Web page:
Listed Buildings at Risk

What puts buildings at risk?

Over time what people need from their buildings changes, and the buildings must adapt and change as well, otherwise they will
stop being functional, maintenance will cease and they will fall into
decline.  Many of the Listed Buildings considered to be ‘at risk’ within the Bannau Brycheiniog National Park are at risk because they have do not currently have a function or economic use because changing
demands means that they are no longer able to be used for the function that they were originally designed for.

The Buildings at Risk Register

All Local Authorities in Wales produce, update and maintain registers of the Listed Buildings that are considered to be ‘at risk’ in their local authority area.  The Buildings at Risk Register for the Bannau Brycheiniog National Park was compiled in 2010 following a comprehensive survey of the Listed Buildings in the National Park.  There are currently 132
buildings or structures on the Bannau Brycheiniog National Park Authority ‘at Risk’ register, which equates to 6.8% of the listed building stock in the National Park Authority area.  The Buildings at Risk survey also categorised the level of repairs and the urgency of the works
required at each of the buildings at risk to identify the priority sites that
were in urgent need of critical repairs to prevent the loss of the building. This register is publicly available, and includes the names of all the buildings, ‘naming and shaming’ problem buildings within the National

Tackling Buildings at Risk: The Buildings at Risk


The Bannau Brycheiniog National Park Authority’s Building Conservation Officer endeavours to find a sustainable long term future for the Buildings at Risk within the National Park.  Usually the best use for a Listed Building is the use that it was built for, but if with the needs of modern society this is no longer practical or possible, a change of function that would bring the building back in viable economic use, whilst retaining as much of the original fabric, floor plan and as many of the original features as possible, must be viewed as a positive step towards securing the long term future of the building.  The Bannau Brycheiniog National Park Authority’s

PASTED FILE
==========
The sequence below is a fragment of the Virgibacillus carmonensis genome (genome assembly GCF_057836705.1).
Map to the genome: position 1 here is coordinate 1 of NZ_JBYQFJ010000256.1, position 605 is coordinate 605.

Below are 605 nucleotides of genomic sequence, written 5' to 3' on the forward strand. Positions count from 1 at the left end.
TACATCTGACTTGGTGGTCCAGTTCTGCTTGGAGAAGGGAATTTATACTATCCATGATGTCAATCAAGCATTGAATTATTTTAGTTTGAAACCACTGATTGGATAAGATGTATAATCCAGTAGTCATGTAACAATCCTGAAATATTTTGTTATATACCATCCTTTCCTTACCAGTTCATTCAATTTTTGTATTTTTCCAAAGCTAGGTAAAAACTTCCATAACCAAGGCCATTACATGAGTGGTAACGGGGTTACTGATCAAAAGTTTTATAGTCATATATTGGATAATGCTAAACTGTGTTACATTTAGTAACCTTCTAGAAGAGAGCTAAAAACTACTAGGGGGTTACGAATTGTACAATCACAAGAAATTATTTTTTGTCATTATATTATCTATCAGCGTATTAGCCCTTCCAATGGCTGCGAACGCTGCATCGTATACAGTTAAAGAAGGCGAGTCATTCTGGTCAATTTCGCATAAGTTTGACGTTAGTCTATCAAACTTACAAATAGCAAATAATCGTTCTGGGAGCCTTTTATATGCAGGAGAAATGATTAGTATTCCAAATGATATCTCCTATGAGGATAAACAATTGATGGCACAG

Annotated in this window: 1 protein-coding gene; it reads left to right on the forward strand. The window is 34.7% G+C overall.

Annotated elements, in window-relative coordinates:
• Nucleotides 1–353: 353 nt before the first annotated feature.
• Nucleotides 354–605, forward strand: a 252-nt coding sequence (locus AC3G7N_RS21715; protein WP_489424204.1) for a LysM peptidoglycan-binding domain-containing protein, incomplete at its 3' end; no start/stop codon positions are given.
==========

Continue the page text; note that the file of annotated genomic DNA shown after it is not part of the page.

strategy for tackling Buildings at Risk was developed from the 2010 Buildings at Risk Survey results and is publically available; this means that prospective developers, entrepreneurs, architects – and indeed house-hunters – can peruse the Register to find exciting new opportunities and projects. For further information regarding buildings on the Register please contact the Senior Heritage Officer.

The links below are to the Building at Risk Registry and Strategy (2012) and the Building at Risk Registry (2013):

Building at Risk Register and Strategy 2012

Buildings at Risk Register 2013